So I’ve got a confession to make: I’ve never been that much of a Tom Hanks fan. Before you storm my comment section, allow me to clarify.
I do think he’s a really good actor, I’ve just not seen many of his films. In addition, since I’ve been brought up in France watching dubbed films with French voice-overs, he’s never won my lifelong loyalty through association with my favourite childhood cowboy.
That being said, few will argue Hanks doesn’t put on a great performance as James Donovan, an American lawyer who becomes public enemy number 1 by taking the unpopular job of defending a captured Soviet spy at the height of the Cold War.
As his legal case unfolds against a rather partisan court, Donovan gets sent to East Berlin to take part in tense prisoner exchange negotiations between three hostile nations. Talk of escalating quickly.
The film is a success for several reasons. Firstly, it paints an intriguing picture of the American public’s very real paranoia during the 1960s, as well as the fanatical nationalist elan it caused.
It is also the story of a genuine personal bond which comes to unite two men everything should oppose. Together, Hanks and Mark Rylance (who plays Russian spy Rudolf Abel) give a subtle and emotional portrayal of the relationship, without over the top dialogues nor cheap tears. Rylance’s Golden Globe nomination for best supporting actor is entirely deserved, whilst Spielberg also should get credit for emphasizing the spy’s poetic side and humanity rather than succumb to the usual cliches.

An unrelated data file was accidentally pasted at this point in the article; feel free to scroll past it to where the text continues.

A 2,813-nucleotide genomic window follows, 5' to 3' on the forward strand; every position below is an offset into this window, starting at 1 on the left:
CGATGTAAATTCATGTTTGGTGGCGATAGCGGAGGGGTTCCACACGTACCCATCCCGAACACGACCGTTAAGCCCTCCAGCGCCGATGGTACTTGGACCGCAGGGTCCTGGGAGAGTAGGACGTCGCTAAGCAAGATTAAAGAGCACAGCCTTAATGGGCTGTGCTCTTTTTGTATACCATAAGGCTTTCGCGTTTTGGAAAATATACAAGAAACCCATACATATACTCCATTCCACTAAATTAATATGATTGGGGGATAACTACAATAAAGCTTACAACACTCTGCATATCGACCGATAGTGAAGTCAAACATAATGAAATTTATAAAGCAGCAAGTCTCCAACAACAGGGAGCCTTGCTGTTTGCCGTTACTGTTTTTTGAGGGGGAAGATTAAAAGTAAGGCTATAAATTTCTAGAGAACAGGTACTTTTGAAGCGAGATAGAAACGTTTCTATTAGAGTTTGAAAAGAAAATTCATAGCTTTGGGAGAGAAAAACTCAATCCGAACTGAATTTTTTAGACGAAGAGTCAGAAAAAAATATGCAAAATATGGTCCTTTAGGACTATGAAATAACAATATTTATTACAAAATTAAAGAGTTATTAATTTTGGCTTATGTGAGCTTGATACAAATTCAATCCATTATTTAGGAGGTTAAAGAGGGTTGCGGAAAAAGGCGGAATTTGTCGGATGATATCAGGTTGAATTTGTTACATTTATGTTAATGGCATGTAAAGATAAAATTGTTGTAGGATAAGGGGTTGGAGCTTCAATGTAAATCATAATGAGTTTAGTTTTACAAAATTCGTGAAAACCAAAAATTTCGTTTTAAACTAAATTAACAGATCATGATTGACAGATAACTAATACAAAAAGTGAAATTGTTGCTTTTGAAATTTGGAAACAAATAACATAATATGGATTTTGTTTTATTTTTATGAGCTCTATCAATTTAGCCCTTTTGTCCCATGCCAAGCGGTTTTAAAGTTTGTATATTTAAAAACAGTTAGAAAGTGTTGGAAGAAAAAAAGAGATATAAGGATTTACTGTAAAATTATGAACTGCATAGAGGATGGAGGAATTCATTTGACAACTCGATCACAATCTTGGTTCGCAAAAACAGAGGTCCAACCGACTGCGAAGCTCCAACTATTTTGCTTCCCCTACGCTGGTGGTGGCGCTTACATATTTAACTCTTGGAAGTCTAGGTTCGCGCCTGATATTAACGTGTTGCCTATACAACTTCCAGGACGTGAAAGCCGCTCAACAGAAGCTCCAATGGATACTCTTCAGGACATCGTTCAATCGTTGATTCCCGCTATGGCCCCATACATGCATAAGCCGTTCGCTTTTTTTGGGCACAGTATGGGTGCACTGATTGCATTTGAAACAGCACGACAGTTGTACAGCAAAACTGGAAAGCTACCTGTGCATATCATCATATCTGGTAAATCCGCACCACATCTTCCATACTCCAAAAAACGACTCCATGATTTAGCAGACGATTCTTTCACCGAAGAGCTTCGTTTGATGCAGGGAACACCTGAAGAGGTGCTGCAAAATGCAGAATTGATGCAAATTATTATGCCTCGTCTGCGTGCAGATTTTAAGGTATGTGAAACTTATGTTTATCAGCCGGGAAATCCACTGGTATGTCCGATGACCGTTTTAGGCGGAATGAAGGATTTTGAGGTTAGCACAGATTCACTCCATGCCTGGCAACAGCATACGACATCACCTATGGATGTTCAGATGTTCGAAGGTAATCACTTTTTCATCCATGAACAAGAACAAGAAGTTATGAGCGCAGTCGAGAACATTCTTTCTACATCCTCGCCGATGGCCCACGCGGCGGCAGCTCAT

Although a little slow in some parts especially in the final quarter, the film was very enjoyable and even funny at times. It will no doubt spark the interest of Cold War curious, and is also more current than it seems.
Bridge of Spies is a tale from a different age, when cars looked different, men wore hats and women belonged where Tyson Fury would love to see them: in the kitchen.
Yet it shouldn’t be dismissed as politically irrelevant. As ever, our way of life faces dangerous enemies, and it’s very plausible they will come to answer for their actions in our courts of law one day, too.
When that day comes, we should ensure they get a lesson in the justice and dignity we pride ourselves for, and which contrast our two sets of values so drastically. That’s the message Hank’s character articulates so well in Bridge of Spies, while reminding us not all meaningful struggles are in arms.
Bridge of Spies is out in cinemas now. Check it out.